His world of yesterday is not the world of social cohesion , hierarchy , and faith or the romantics . On the contrary it is the world of nineteenth - century liberalism with the affirmation of scientific and technical progress , but a ...
Author: Stefan Zweig Symposium (1981: Fredonia, N.Y.)
Publisher: SUNY Press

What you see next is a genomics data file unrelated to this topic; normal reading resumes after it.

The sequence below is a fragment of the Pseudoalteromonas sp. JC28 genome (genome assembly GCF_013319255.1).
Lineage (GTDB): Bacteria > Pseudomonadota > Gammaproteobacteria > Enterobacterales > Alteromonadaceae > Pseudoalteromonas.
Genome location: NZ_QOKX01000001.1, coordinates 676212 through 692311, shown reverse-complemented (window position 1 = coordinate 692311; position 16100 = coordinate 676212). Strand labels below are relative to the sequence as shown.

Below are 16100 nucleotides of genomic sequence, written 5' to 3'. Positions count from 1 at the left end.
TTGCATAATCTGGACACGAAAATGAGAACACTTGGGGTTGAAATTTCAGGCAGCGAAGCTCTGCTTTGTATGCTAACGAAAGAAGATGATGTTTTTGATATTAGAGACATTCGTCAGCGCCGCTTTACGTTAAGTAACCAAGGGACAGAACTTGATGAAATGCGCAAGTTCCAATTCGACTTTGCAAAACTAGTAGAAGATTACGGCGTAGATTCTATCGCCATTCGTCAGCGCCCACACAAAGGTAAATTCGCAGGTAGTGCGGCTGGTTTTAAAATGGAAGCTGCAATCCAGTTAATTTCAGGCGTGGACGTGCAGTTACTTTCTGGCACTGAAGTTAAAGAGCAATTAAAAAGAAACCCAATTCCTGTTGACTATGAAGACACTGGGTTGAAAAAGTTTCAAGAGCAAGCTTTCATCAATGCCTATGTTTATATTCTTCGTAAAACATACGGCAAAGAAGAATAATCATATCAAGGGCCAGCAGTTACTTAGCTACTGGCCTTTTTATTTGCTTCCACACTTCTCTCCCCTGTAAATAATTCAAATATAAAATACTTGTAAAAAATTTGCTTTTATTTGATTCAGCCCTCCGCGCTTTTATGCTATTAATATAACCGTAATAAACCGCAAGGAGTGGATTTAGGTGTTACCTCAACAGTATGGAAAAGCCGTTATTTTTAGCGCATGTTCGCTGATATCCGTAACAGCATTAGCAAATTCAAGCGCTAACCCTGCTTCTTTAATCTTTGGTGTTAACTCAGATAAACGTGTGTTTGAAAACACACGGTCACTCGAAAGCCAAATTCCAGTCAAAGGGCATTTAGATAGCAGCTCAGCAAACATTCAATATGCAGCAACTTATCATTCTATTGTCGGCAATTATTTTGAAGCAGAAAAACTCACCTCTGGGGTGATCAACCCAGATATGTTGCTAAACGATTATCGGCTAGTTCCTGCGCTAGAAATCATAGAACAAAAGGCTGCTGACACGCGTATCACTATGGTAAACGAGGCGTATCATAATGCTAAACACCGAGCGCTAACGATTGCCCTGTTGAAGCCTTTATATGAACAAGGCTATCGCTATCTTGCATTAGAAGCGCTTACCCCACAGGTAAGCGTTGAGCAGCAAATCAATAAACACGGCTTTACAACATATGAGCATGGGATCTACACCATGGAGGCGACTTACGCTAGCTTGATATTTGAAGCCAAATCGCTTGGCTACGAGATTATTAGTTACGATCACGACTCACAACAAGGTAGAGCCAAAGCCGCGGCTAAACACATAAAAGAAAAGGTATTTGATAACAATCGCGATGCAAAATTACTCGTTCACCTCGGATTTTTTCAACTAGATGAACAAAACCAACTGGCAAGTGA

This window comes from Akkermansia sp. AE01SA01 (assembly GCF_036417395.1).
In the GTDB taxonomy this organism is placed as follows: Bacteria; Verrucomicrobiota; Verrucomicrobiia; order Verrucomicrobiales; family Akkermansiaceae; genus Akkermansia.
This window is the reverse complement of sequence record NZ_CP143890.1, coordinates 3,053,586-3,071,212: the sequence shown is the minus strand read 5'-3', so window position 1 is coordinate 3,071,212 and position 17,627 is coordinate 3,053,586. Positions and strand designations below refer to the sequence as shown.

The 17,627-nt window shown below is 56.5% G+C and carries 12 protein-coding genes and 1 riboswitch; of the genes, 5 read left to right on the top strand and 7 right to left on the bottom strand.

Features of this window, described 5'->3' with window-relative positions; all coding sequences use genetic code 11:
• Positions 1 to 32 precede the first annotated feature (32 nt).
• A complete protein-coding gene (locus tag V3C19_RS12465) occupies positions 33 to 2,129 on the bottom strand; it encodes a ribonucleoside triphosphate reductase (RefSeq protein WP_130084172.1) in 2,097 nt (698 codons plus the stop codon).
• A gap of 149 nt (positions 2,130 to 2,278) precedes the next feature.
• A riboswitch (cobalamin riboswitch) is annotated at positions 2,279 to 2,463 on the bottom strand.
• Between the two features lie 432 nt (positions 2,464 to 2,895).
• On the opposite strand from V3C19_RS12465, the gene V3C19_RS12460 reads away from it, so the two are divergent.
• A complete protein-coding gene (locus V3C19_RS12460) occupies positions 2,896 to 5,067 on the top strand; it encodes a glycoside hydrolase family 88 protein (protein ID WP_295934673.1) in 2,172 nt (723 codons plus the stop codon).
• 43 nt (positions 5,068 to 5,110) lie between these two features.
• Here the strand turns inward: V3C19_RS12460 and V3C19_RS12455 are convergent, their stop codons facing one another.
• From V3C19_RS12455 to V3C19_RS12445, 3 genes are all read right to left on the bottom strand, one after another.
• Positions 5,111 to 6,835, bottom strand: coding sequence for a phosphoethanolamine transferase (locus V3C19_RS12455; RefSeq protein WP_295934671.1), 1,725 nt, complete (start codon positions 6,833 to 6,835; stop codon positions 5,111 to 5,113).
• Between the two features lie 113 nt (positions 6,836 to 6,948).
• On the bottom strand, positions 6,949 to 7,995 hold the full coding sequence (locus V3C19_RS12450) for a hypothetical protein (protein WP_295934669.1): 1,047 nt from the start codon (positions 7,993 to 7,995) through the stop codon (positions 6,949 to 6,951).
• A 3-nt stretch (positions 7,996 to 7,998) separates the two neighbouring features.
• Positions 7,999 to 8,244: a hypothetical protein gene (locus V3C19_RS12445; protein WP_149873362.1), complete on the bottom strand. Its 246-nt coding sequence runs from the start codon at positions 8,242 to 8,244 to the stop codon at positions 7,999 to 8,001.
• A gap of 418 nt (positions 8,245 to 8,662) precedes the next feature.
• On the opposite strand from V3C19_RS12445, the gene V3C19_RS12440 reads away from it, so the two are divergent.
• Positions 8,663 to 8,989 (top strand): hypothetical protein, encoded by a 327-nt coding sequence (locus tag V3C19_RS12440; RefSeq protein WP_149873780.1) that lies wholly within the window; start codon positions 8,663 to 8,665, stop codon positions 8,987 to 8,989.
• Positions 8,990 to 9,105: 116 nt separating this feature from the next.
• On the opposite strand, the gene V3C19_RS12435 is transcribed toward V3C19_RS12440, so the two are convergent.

France (1837) was the third volume published in Cooper's Gleanings in Europe series, but first in the chronology of his European experience. Less sequential than his other travel narratives, France distills his impressions of French and European culture during his first two years abroad. Exhibiting many qualities of the familiar essay, it considers a wide range of topics of interest to Cooper, his friends, and potential readers in the United States. As a celebrity thoroughly at home in the brilliant society of Bourbon Paris, Cooper was able to provide fascinating glimpses of personalities, spectacles, institutions, and manners--from his distinctly American perspective. Indeed, as Professor Philbrick remarks, "No other of Cooper's works, perhaps, brings us closer to his speaking voice or puts us more directly in contact with the man himself, with all his idiosyncratic preoccupations, his quick resentments, his restless curiosity, his surprising humor, and his nobility of principle." The reader of this edition is brought even closer to Cooper in the draft of a hitherto unpublished letter, probably intended for this book, which illustrates Cooper's grasp of the still finer points of French customs and attitudes.